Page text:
The Nashville Predators have been absent in the playoffs the past two years. While the team struggled to win games, it did not help being part of the most competitive division in the NHL. The Central Division is as strong as ever with major acquisitions over the summer. Predators general manager David Poile called this summer an “arms race” in the Central, and rightly so after the Dallas Stars signed Ales Hemsky and Jason Spezza; the St. Louis Blues added Paul Stastny, Carl Gunnarsson and Chris Butler; the Chicago Blackhawks nabbed Brad Richards; and the Colorado Avalanche acquired Daniel Briere and Jarome Iginla to account for the loss of Stastny.
Meanwhile, the Predators look to be a better team with a new head coach, healthy goaltender and a top-goal scorer in James Neal. A playoff appearance will be tough for the Predators in a difficult division, but it will happen. Below are four reasons why.
1. Healthy Rinne
Nashville went 51 games without Pekka Rinne due to a second hip surgery to remove an E. Coli infection. Without the Vezina-caliber goaltender for a large portion of the season, the Predators missed the playoffs by just three points. Nashville surely would have qualified with a healthy Rinne, despite mediocre scoring production. Goaltenders win games, and when Rinne is hot, there are not too many players who can put pucks past the 6-foot-5 Finn.
2. The Real Deal James Neal
At last, the Predators have acquired a natural goal-scorer. The acquisition was made via trade with the Pittsburgh Penguins during the first round of the draft in Philadelphia. Patric Hornqvist and Nick Spaling were traded to Pittsburgh in exchange for James Neal. While it is difficult to let go of a hard-working Hornqvist, adding Neal makes up for the loss. Neal, 26, scored 61 points (27 g, 34 a) in 59 games last season and is tied for 5th in the league in goals scored since the 2011-12 season with 88. Many wonder, however, if that scoring production will continue without Evgeni Malkin and Sidney Crosby by his side. Nashville does not have anyone comparable to those two, but it is likely that Neal will be on a line with the team’s most consistent scorer Craig Smith.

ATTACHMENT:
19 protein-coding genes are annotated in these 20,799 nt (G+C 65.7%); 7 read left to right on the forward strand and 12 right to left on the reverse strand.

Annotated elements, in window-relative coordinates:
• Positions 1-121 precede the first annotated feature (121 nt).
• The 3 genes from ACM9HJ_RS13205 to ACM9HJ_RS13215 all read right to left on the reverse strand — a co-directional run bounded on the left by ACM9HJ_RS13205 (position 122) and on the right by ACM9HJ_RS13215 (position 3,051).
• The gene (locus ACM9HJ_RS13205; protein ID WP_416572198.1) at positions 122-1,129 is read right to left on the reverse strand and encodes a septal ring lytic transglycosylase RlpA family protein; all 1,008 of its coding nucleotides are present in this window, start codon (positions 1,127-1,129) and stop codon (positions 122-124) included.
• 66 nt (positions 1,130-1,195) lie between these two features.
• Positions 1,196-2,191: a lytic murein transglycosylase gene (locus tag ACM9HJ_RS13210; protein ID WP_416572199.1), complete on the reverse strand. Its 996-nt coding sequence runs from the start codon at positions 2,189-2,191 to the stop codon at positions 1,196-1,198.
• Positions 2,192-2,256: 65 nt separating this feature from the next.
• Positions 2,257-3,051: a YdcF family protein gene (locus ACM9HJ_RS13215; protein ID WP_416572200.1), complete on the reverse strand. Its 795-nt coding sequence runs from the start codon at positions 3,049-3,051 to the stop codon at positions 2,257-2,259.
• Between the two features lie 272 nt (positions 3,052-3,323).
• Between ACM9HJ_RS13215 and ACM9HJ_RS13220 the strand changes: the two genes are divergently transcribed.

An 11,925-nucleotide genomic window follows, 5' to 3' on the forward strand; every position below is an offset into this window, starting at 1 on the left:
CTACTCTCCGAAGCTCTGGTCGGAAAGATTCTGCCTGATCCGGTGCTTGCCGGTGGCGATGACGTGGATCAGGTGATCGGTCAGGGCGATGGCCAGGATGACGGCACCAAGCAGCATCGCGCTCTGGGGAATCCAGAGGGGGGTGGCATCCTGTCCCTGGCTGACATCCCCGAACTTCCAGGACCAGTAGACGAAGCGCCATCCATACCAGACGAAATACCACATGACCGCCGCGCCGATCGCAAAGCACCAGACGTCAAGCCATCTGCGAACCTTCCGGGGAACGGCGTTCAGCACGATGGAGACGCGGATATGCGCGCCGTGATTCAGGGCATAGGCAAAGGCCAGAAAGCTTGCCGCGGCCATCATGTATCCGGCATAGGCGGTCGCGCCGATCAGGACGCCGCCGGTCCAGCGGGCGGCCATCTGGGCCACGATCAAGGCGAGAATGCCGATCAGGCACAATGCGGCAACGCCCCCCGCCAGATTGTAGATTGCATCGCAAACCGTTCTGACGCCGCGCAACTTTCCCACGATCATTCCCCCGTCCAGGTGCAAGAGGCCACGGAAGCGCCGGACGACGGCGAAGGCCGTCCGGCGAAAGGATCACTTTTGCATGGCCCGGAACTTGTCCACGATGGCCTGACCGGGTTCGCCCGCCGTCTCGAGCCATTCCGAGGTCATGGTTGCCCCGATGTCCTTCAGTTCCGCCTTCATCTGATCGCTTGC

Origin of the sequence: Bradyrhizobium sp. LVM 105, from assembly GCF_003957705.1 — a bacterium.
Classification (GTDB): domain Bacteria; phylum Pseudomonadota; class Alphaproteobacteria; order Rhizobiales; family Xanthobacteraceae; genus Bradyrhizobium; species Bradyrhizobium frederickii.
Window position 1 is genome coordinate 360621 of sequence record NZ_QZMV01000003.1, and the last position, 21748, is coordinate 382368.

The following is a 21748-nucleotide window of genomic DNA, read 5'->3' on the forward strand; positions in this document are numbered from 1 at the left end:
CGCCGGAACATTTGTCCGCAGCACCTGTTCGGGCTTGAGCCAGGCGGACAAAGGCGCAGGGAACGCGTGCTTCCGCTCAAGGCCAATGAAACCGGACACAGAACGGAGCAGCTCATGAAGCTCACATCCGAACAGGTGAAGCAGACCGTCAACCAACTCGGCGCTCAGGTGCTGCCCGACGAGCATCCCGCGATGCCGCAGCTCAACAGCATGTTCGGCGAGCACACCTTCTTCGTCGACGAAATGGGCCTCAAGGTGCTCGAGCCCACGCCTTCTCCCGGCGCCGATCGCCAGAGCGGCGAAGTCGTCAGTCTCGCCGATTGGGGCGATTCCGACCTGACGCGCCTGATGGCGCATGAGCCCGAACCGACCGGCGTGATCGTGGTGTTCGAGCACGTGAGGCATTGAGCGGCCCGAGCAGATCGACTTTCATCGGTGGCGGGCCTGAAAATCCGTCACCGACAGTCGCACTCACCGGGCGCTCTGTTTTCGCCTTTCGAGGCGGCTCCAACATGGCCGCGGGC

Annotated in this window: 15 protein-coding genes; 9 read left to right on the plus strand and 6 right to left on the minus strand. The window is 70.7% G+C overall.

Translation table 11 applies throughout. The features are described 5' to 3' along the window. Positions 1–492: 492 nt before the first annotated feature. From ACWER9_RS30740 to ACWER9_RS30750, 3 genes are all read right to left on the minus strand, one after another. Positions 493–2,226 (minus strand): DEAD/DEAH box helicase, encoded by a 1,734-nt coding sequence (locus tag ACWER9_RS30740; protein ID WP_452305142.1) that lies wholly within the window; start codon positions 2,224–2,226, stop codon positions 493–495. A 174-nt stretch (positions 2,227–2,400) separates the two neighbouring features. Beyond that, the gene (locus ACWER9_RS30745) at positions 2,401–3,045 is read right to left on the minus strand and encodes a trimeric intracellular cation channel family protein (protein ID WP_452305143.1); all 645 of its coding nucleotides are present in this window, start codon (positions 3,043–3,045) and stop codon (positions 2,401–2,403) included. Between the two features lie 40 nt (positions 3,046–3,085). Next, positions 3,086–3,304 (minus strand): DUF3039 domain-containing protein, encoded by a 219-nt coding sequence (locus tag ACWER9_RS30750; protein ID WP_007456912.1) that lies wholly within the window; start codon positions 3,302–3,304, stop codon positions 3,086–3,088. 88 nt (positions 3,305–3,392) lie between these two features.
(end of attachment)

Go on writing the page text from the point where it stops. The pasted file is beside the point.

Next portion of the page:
“You see a team that missed the playoffs by three points in the tough Western Conference,” Neal said on June 30. “They missed it by three points without their best player in Pekka. So everything is there, and I hope I can come in here and supply offense for a team that was lacking a little bit of offense. Nothing but a bright future ahead. That is something I’m looking forward to. I need to step up and be a top guy on this team and be a leader. I’m excited for that challenge.”
3. Out With the Old, In With the New
After fifteen solid seasons as head coach, Barry Trotz was fired and replaced by Peter Laviolette. Poile looked outside the organization to find someone that would completely alter the Predators’ style of play. Laviolette filled those qualifications. His offensive-minded, up-tempo style is something that the organization has not yet seen. Matt Cullen, who played under Laviolette in 2006 with the Carolina Hurricanes, related Laviolette’s coaching style to the way the Predators played in the final twelve games of last season when the team went 9-1-2. Defensemen were given more liberties to carry the puck, which increased the offense.
“Early on as a coach, I wanted to play fast and I wanted to play with the puck,” Laviolette said on June 2. “And I didn’t want to do so in a reckless manner. At the end of the night, you want [the opponent] to say, ‘man it was difficult to score against that team, man it was difficult to get the puck back from that team, and they got a ton of chances in the offensive end.’”
4. Forward Depth
Solidifying the offense was critical this off-season to support Laviolette’s system, especially after losing center Mike Fisher for half the 2014-15 season with a ruptured Achilles’ tendon. Adding Neal was a great move, but the team needed more scoring depth. Derek Roy, Mike Ribeiro and Olli Jokinen met Nashville’s needs and were each signed to one-year deals. Many considered Nashville’s low-risk trio signing the steal of free agency because Poile signed them for a combined $4.5 million.
“I bring a lot of offense to the table,” Roy said on July 16. “I’ve done that my whole career. At the same time, I like to play both sides of the puck. I play defense first, then move quickly to the offensive zone. This year, there is going to be a lot offense from me and I’m willing to take on that role and willing to put up some numbers.[Laviolette] definitely plays an offensive game, which fits my game real well.”
Nashville has realistically 17 forwards competing for an NHL roster spot at training camp. With great competition comes motivated individuals and a greater selection of players to choose from. Training camp should be interesting to see how everything plays out.